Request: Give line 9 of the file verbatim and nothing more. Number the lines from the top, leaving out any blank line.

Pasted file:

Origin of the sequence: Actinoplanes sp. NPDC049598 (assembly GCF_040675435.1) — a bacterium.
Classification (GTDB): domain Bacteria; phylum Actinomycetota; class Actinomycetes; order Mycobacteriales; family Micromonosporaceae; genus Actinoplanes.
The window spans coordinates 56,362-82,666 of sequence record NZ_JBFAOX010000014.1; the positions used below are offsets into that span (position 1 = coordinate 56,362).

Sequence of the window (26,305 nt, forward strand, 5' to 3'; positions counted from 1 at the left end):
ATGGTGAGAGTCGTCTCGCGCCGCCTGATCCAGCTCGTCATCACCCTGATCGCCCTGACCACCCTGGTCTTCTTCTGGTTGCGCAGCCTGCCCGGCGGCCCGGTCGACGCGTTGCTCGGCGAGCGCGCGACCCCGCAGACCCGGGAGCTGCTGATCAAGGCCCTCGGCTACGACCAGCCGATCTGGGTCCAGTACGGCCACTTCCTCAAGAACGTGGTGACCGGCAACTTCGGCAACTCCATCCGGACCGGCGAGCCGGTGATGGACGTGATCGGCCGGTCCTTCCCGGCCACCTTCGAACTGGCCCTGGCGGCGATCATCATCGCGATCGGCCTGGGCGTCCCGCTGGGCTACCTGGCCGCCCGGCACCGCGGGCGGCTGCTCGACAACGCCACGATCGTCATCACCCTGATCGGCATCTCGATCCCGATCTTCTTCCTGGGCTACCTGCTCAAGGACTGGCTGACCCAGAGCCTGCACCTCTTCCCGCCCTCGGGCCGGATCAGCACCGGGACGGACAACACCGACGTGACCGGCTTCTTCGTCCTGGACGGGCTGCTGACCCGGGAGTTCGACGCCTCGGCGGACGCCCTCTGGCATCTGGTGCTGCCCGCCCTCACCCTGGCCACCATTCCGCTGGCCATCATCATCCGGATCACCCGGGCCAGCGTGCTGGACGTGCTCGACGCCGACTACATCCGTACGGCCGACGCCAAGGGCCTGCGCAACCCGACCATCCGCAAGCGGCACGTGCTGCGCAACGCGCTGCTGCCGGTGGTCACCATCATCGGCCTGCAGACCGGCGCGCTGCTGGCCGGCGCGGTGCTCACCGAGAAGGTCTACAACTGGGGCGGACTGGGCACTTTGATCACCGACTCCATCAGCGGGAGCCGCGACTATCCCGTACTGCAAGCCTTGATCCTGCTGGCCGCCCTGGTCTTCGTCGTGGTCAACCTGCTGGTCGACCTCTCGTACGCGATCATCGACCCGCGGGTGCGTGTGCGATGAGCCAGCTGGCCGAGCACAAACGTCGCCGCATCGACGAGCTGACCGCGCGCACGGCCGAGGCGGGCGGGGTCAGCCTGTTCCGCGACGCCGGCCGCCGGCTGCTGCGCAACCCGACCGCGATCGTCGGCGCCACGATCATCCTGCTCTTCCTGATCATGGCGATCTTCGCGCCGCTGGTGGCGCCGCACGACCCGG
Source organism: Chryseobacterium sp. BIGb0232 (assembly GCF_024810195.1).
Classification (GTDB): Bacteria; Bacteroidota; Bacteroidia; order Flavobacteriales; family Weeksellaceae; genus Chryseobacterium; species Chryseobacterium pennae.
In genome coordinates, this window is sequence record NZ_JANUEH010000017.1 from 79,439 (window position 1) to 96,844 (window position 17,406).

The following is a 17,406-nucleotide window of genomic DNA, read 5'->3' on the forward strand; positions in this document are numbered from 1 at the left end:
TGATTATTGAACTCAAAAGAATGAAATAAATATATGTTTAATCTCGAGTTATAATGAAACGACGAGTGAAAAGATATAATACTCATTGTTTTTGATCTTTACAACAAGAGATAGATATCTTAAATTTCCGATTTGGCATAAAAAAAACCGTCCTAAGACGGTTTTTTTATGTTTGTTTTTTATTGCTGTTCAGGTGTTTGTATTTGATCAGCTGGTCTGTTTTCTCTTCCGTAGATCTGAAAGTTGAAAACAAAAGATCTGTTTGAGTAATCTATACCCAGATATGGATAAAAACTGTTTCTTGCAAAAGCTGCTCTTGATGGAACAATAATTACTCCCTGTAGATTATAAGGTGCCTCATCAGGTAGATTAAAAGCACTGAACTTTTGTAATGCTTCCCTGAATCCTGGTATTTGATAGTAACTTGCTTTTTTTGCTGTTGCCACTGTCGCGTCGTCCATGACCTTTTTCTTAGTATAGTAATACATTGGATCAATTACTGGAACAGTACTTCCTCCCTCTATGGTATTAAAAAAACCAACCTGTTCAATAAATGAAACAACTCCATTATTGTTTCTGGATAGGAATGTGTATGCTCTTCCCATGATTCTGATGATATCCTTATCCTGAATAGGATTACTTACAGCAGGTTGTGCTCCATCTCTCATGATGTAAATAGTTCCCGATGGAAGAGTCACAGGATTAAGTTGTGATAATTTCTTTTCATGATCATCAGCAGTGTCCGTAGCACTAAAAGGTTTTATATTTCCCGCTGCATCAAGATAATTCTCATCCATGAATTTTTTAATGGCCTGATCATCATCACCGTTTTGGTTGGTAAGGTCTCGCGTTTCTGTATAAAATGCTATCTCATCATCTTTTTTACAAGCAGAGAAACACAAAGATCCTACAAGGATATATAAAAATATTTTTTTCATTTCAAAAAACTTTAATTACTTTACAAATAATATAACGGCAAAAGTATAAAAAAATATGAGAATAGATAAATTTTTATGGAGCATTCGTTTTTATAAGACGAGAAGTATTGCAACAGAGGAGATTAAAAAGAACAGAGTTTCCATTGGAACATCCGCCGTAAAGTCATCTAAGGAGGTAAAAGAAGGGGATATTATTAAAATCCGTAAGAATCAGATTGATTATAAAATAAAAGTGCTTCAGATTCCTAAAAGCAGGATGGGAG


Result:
The following is a 17,406-nucleotide window of genomic DNA, read 5'->3' on the forward strand; positions in this document are numbered from 1 at the left end: